4.4 Types and Levels of Control
- Know the difference between strategic and operational controls.
- Understand the different types of controls.
- Be able to differentiate between financial and nonfinancial controls.
Recognizing that organizational controls can be categorized in many ways, it is helpful at this point to distinguish between two sets of controls: (1) strategic controls and (2) management controls, sometimes called operating controls (Harrison & St. John, 2002).
Two Levels of Control: Strategic and Operational
Imagine that you are the captain of a ship. The strategic controls make sure that your ship is going in the right direction; management and operating controls make sure that the ship is in good condition before, during, and after the voyage. With that analogy in mind, strategic control is concerned with tracking the strategy as it is being implemented, detecting any problem areas or potential problem areas suggesting that the strategy is incorrect, and making any necessary adjustments (Venkataraman & Saravathy, 2001). Strategic controls allow you to step back and look at the big picture and make sure all the pieces of the picture are correctly aligned.
Ordinarily, a significant time span occurs between initial implementation of a strategy and achievement of its intended results. For instance, if you wanted to captain your ship from San Diego to Seattle you might need a crew, supplies, fuel, and so on. You might also need to wait until the weather lets you make the trip safely! Similarly, in larger organizations, during the time you are putting the strategy into place, numerous projects are undertaken, investments are made, and actions are undertaken to implement the new strategy. Meanwhile, the environmental situation and the firm’s internal situation are developing and evolving. The economy could be booming or perhaps falling into recession. Strategic controls are necessary to steer the firm through these events. They must provide some means of correcting direction on the basis of intermediate performance and new information.
Operational control, in contrast to strategic control, is concerned with executing the strategy. Where operational controls are imposed, they function within the framework established by the strategy. Normally these goals, objectives, and standards are established for major subsystems within the organization, such as business units, projects, products, functions, and responsibility centers (Mattews, 1999). Typical operational control measures include return on investment, net profit, cost, and product quality. These control measures are essentially summations of finer-grained control measures. Corrective action based on operating controls may have implications for strategic controls when they involve changes in the strategy.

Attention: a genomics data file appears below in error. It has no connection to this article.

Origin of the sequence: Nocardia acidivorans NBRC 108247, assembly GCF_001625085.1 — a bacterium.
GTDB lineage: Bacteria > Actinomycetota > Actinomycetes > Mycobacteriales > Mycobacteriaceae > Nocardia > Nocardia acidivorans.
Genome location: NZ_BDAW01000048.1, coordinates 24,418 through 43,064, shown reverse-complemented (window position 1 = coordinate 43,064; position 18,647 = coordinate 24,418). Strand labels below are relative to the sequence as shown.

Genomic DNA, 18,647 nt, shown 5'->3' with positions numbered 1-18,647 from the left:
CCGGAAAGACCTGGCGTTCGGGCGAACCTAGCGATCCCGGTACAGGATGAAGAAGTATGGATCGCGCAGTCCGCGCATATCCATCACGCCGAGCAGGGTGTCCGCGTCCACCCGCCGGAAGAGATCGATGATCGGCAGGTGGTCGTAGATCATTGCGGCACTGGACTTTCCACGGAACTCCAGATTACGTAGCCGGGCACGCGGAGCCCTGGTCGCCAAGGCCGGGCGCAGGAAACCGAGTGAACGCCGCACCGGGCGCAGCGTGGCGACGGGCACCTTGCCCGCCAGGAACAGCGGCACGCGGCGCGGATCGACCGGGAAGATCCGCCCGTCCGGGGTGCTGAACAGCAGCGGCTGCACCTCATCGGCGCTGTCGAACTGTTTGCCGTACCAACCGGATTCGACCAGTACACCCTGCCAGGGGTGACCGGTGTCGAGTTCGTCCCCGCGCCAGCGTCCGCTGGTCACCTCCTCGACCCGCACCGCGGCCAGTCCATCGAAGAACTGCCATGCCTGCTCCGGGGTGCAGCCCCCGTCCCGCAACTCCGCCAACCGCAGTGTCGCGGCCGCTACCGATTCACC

Types of Control
It is also valuable to understand that, within the strategic and operational levels of control, there are several types of control. The first two types can be mapped across two dimensions: level of proactivity and outcome versus behavioral. The following table summarizes these along with examples of what such controls might look like.
Proactivity can be defined as the monitoring of problems in a way that provides their timely prevention, rather than after the fact reaction. In management, this is known as feedforward control; it addresses what can we do ahead of time to help our plan succeed. The essence of feedforward control is to see the problems coming in time to do something about them. For instance, feedforward controls include preventive maintenance on machinery and equipment and due diligence on investments.
The process of monitoring and adjusting ongoing activities and processes is known as concurrent control. Such controls are not necessarily proactive, but they can prevent problems from becoming worse. For this reason, we often describe concurrent control as real-time control because it deals with the present. An example of concurrent control might be adjusting the water temperature of the water while taking a shower.
Finally, feedback controls involve gathering information about a completed activity, evaluating that information, and taking steps to improve the similar activities in the future. This is the least proactive of controls and is generally a basis for reactions. Feedback controls permit managers to use information on past performance to bring future performance in line with planned objectives.
Control as a Feedback Loop
In this latter sense, all these types of control function as a feedback mechanism to help leaders and managers make adjustments in the strategy, as perhaps is reflected by changes in the planning, organizing, and leading components. This feedback loop is characterized in the following figure.
Why might it be helpful for you to think of controls as part of a feedback loop in the P-O-L-C process? Well, if you are the entrepreneur who is writing the business plan for a completely new business, then you would likely start with the planning component and work your way to controlling—that is, spell out how you are going to tell whether the new venture is on track. However, more often, you will be stepping into an organization that is already operating, and this means that a plan is already in place. With the plan in place, it may be then up to you to figure out the organizing, leading, or control challenges facing the organization.
Outcome and Behavioral Controls